3

Let's say I have the following HTML:

<table id="foo">
  <th class="sortasc">Header</th>
</table>

<table id="bar">
  <th class="sortasc">Header</th>
</table>

I know that I can do the following to get all of the th elements that have class="sortasc"

$$('th.sortasc').each()

However that gives me the th elements from both table foo and table bar.

How can I tell it to give me just the th elements from table foo?

8

table#foo th.sortasc

  • Crud. I figured it was easy but I didn't think it was that easy. – Mark Biek Sep 19 '08 at 12:55
3

This is how you'd do it with straight-up JS:

var table = document.getElementById('tableId');
var headers = table.getElementsByTagName('th');
var headersIWant = [];
for (var i = 0; i < headers.length; i++) {
  if ((' ' + headers[i].className + ' ').indexOf(' sortasc ') >= 0) {
    headersIWant.push(headers[i]);
  }
}
return headersIWant;
0

The CSS selector would be something like '#foo th.sortasc'. In jQuery that would be $('#foo th.sortasc').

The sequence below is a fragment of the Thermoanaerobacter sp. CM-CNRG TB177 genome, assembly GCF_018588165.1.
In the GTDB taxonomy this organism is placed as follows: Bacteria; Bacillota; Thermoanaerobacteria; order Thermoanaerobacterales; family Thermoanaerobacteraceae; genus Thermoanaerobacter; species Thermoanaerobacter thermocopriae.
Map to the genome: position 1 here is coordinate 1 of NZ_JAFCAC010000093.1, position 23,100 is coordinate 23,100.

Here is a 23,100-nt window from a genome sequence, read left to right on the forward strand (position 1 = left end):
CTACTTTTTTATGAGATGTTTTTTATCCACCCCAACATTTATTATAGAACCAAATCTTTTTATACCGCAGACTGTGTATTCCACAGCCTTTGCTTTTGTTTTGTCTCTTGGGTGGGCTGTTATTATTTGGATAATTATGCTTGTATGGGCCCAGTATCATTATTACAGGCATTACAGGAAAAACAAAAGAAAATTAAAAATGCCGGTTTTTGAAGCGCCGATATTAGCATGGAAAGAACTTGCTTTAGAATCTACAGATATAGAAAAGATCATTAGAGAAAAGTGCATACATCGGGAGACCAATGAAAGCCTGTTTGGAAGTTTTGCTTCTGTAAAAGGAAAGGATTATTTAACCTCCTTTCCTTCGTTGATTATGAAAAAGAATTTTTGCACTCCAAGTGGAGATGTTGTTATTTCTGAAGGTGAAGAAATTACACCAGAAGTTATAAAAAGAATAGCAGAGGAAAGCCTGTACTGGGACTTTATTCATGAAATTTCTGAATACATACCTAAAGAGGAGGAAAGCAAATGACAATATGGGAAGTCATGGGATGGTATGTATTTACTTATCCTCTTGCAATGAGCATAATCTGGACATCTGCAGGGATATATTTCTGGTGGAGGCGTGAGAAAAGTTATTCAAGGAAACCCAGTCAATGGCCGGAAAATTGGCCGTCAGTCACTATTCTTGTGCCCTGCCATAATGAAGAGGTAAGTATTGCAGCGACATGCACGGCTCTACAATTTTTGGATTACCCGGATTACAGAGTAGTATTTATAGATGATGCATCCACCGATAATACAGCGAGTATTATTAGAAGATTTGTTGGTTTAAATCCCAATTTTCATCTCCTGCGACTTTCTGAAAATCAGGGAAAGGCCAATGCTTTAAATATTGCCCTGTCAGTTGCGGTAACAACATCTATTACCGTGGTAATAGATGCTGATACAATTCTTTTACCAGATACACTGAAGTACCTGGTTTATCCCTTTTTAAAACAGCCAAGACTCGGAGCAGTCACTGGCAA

0

With a nested table, like:

<table id="foo">
  <th class="sortasc">Header</th>
  <tr><td>
    <table id="nestedFoo">
      <th class="sortasc">Nested Header</th>
    </table>
  </td></tr>
</table>

$('table#foo th.sortasc') will give you all the th's because you're using a descendant selector. If you only want foo's th's, then you should use the child selector - $('table#foo > th.sortasc').

Note that the child selector is not supported in CSS for IE6, though JQuery will still correctly do it from JavaScript.

  • Also note that if your th elements are within a thead or tbody or tfoot, this will fail. You'll want $$('table#foo > th.sortasc, table#foo > thead th.sortasc, table#foo > tbody th.sortasc, table#foo > tfoot th.sortasc'), which is a bit unweildy... – eyelidlessness Oct 11 '08 at 20:56

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